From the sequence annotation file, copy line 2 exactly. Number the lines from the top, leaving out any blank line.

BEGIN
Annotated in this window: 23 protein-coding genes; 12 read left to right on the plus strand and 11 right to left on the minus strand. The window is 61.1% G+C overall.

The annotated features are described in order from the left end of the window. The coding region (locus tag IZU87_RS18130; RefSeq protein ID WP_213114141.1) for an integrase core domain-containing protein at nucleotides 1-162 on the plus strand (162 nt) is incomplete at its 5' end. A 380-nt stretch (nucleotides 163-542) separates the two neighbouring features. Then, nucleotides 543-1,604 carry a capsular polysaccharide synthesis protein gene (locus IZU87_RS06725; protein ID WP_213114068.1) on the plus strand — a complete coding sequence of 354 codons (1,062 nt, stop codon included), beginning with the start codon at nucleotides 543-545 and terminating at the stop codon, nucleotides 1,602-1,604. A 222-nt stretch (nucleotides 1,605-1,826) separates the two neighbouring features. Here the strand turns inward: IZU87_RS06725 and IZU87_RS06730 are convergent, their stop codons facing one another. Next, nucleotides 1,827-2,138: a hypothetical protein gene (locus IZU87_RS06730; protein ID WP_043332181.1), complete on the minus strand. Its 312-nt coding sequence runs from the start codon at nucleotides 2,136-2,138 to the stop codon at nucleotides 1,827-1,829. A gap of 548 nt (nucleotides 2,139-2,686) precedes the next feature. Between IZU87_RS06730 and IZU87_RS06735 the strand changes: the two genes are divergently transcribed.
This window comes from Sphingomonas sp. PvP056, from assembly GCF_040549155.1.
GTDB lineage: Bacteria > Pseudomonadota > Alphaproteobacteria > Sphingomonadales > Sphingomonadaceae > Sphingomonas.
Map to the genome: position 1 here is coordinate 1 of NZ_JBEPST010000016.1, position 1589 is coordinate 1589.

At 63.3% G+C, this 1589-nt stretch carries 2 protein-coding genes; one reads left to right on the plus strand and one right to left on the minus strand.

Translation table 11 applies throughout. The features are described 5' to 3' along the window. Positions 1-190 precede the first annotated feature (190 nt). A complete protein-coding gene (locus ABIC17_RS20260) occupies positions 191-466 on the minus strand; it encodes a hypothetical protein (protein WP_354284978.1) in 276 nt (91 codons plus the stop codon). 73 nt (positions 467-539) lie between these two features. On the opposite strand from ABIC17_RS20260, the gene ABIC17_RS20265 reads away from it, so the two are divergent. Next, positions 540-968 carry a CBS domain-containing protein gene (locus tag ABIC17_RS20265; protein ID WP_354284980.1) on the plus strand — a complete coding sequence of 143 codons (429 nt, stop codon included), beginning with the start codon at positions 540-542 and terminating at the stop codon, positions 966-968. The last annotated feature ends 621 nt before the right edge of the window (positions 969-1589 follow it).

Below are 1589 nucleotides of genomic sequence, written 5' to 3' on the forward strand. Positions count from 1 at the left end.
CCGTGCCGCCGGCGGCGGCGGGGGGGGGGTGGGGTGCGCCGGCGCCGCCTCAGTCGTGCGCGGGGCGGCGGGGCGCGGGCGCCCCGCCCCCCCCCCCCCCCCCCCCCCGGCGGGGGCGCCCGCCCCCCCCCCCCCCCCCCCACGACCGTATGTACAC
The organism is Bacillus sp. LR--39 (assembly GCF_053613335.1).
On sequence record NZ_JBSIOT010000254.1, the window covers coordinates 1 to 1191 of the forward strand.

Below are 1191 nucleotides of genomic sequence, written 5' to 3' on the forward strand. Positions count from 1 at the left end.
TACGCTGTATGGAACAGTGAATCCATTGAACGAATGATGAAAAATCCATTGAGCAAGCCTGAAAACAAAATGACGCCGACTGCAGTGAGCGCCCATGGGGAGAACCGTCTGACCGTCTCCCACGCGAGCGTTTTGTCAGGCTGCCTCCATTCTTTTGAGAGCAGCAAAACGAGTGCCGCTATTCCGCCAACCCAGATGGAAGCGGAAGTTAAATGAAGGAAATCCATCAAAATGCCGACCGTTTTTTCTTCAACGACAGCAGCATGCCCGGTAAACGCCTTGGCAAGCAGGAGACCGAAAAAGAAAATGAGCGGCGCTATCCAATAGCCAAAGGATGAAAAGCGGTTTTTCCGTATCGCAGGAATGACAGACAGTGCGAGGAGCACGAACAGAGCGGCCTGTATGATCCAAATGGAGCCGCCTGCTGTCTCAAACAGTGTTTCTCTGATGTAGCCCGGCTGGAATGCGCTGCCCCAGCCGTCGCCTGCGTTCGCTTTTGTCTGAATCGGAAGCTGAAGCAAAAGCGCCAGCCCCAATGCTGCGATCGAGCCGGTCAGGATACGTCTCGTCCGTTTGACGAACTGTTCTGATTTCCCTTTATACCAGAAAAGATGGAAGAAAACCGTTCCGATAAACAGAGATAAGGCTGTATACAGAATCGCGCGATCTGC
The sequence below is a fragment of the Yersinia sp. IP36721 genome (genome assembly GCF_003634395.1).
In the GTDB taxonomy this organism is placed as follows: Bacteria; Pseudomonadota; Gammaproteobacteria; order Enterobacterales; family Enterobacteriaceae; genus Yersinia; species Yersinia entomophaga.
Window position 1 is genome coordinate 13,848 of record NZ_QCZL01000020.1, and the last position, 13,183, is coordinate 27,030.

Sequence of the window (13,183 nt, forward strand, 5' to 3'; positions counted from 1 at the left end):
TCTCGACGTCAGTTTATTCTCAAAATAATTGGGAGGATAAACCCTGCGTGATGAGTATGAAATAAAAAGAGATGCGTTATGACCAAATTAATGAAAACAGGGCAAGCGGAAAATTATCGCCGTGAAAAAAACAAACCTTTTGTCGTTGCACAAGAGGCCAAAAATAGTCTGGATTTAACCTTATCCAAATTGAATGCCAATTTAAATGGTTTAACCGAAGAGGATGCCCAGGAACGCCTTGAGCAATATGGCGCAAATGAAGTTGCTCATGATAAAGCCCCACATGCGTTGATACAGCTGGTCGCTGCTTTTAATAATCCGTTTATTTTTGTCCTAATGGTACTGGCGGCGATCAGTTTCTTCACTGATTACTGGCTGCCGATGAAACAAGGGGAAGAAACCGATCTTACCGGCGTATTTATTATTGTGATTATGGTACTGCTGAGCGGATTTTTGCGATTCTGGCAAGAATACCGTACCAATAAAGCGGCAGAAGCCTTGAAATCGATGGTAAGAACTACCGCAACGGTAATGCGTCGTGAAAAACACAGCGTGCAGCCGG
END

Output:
The annotated features are described in order from the left end of the window. The coding region (locus tag IZU87_RS18130; RefSeq protein ID WP_213114141.1) for an integrase core domain-containing protein at nucleotides 1-162 on the plus strand (162 nt) is incomplete at its 5' end. A 380-nt stretch (nucleotides 163-542) separates the two neighbouring features. Then, nucleotides 543-1,604 carry a capsular polysaccharide synthesis protein gene (locus IZU87_RS06725; protein ID WP_213114068.1) on the plus strand — a complete coding sequence of 354 codons (1,062 nt, stop codon included), beginning with the start codon at nucleotides 543-545 and terminating at the stop codon, nucleotides 1,602-1,604. A 222-nt stretch (nucleotides 1,605-1,826) separates the two neighbouring features. Here the strand turns inward: IZU87_RS06725 and IZU87_RS06730 are convergent, their stop codons facing one another. Next, nucleotides 1,827-2,138: a hypothetical protein gene (locus IZU87_RS06730; protein ID WP_043332181.1), complete on the minus strand. Its 312-nt coding sequence runs from the start codon at nucleotides 2,136-2,138 to the stop codon at nucleotides 1,827-1,829. A gap of 548 nt (nucleotides 2,139-2,686) precedes the next feature. Between IZU87_RS06730 and IZU87_RS06735 the strand changes: the two genes are divergently transcribed.